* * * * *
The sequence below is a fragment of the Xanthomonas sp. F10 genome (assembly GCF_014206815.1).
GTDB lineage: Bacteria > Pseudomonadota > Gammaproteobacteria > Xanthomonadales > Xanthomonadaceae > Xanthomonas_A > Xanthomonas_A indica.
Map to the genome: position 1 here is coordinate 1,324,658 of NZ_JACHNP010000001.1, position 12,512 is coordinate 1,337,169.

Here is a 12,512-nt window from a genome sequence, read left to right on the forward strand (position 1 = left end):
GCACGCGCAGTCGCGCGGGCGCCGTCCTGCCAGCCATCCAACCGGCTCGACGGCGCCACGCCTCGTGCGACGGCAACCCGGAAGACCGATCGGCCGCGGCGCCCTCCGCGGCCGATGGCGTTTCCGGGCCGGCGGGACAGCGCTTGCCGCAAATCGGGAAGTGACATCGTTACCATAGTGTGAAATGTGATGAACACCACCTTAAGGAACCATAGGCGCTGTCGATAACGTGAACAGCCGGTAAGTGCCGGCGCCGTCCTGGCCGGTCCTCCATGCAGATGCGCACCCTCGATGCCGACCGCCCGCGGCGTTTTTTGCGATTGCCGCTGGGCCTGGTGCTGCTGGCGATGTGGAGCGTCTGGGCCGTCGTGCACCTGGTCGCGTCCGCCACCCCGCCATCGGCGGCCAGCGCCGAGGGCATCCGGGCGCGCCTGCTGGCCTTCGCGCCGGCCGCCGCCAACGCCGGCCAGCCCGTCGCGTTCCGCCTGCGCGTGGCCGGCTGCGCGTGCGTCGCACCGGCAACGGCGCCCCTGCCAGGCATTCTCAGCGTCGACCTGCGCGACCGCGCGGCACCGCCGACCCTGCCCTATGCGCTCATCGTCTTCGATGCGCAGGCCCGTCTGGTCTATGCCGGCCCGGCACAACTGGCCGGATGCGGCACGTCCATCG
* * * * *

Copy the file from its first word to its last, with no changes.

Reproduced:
The sequence below is a fragment of the Xanthomonas sp. F10 genome (assembly GCF_014206815.1).
GTDB lineage: Bacteria > Pseudomonadota > Gammaproteobacteria > Xanthomonadales > Xanthomonadaceae > Xanthomonas_A > Xanthomonas_A indica.
Map to the genome: position 1 here is coordinate 1,324,658 of NZ_JACHNP010000001.1, position 12,512 is coordinate 1,337,169.

Here is a 12,512-nt window from a genome sequence, read left to right on the forward strand (position 1 = left end):
GCACGCGCAGTCGCGCGGGCGCCGTCCTGCCAGCCATCCAACCGGCTCGACGGCGCCACGCCTCGTGCGACGGCAACCCGGAAGACCGATCGGCCGCGGCGCCCTCCGCGGCCGATGGCGTTTCCGGGCCGGCGGGACAGCGCTTGCCGCAAATCGGGAAGTGACATCGTTACCATAGTGTGAAATGTGATGAACACCACCTTAAGGAACCATAGGCGCTGTCGATAACGTGAACAGCCGGTAAGTGCCGGCGCCGTCCTGGCCGGTCCTCCATGCAGATGCGCACCCTCGATGCCGACCGCCCGCGGCGTTTTTTGCGATTGCCGCTGGGCCTGGTGCTGCTGGCGATGTGGAGCGTCTGGGCCGTCGTGCACCTGGTCGCGTCCGCCACCCCGCCATCGGCGGCCAGCGCCGAGGGCATCCGGGCGCGCCTGCTGGCCTTCGCGCCGGCCGCCGCCAACGCCGGCCAGCCCGTCGCGTTCCGCCTGCGCGTGGCCGGCTGCGCGTGCGTCGCACCGGCAACGGCGCCCCTGCCAGGCATTCTCAGCGTCGACCTGCGCGACCGCGCGGCACCGCCGACCCTGCCCTATGCGCTCATCGTCTTCGATGCGCAGGCCCGTCTGGTCTATGCCGGCCCGGCACAACTGGCCGGATGCGGCACGTCCATCG